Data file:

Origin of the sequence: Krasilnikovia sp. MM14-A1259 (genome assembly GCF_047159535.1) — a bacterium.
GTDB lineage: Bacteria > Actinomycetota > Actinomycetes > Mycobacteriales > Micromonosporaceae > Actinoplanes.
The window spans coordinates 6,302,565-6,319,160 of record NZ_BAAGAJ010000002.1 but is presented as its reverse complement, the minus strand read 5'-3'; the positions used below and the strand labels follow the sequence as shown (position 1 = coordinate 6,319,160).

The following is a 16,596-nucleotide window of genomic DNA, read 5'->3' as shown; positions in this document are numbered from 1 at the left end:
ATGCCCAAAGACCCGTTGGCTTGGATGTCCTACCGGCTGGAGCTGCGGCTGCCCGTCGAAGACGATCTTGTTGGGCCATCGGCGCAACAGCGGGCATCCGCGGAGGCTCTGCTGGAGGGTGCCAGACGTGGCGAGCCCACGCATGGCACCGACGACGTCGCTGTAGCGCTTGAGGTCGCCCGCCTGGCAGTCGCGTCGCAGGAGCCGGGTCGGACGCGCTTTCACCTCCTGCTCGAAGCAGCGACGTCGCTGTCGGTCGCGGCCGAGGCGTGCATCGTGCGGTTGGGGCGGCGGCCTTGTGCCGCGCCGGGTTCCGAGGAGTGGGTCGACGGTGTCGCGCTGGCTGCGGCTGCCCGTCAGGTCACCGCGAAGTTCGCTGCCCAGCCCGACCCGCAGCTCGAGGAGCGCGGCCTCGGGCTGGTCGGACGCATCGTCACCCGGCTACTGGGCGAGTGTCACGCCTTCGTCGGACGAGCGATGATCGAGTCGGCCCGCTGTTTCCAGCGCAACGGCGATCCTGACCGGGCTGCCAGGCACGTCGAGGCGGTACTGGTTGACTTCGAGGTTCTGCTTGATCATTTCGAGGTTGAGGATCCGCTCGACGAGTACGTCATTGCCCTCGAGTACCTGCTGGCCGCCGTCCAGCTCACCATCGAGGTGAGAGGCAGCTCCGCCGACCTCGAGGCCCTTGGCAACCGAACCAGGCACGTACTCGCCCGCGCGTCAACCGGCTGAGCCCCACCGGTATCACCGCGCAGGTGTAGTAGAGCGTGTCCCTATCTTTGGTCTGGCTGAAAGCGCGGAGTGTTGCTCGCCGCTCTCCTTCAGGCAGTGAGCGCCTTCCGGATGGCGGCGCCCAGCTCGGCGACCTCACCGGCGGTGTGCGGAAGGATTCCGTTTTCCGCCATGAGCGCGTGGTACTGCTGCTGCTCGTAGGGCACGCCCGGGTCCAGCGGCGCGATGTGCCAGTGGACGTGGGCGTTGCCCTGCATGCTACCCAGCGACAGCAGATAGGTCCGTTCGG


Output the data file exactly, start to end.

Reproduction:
Origin of the sequence: Krasilnikovia sp. MM14-A1259 (genome assembly GCF_047159535.1) — a bacterium.
GTDB lineage: Bacteria > Actinomycetota > Actinomycetes > Mycobacteriales > Micromonosporaceae > Actinoplanes.
The window spans coordinates 6,302,565-6,319,160 of record NZ_BAAGAJ010000002.1 but is presented as its reverse complement, the minus strand read 5'-3'; the positions used below and the strand labels follow the sequence as shown (position 1 = coordinate 6,319,160).

The following is a 16,596-nucleotide window of genomic DNA, read 5'->3' as shown; positions in this document are numbered from 1 at the left end:
ATGCCCAAAGACCCGTTGGCTTGGATGTCCTACCGGCTGGAGCTGCGGCTGCCCGTCGAAGACGATCTTGTTGGGCCATCGGCGCAACAGCGGGCATCCGCGGAGGCTCTGCTGGAGGGTGCCAGACGTGGCGAGCCCACGCATGGCACCGACGACGTCGCTGTAGCGCTTGAGGTCGCCCGCCTGGCAGTCGCGTCGCAGGAGCCGGGTCGGACGCGCTTTCACCTCCTGCTCGAAGCAGCGACGTCGCTGTCGGTCGCGGCCGAGGCGTGCATCGTGCGGTTGGGGCGGCGGCCTTGTGCCGCGCCGGGTTCCGAGGAGTGGGTCGACGGTGTCGCGCTGGCTGCGGCTGCCCGTCAGGTCACCGCGAAGTTCGCTGCCCAGCCCGACCCGCAGCTCGAGGAGCGCGGCCTCGGGCTGGTCGGACGCATCGTCACCCGGCTACTGGGCGAGTGTCACGCCTTCGTCGGACGAGCGATGATCGAGTCGGCCCGCTGTTTCCAGCGCAACGGCGATCCTGACCGGGCTGCCAGGCACGTCGAGGCGGTACTGGTTGACTTCGAGGTTCTGCTTGATCATTTCGAGGTTGAGGATCCGCTCGACGAGTACGTCATTGCCCTCGAGTACCTGCTGGCCGCCGTCCAGCTCACCATCGAGGTGAGAGGCAGCTCCGCCGACCTCGAGGCCCTTGGCAACCGAACCAGGCACGTACTCGCCCGCGCGTCAACCGGCTGAGCCCCACCGGTATCACCGCGCAGGTGTAGTAGAGCGTGTCCCTATCTTTGGTCTGGCTGAAAGCGCGGAGTGTTGCTCGCCGCTCTCCTTCAGGCAGTGAGCGCCTTCCGGATGGCGGCGCCCAGCTCGGCGACCTCACCGGCGGTGTGCGGAAGGATTCCGTTTTCCGCCATGAGCGCGTGGTACTGCTGCTGCTCGTAGGGCACGCCCGGGTCCAGCGGCGCGATGTGCCAGTGGACGTGGGCGTTGCCCTGCATGCTACCCAGCGACAGCAGATAGGTCCGTTCGG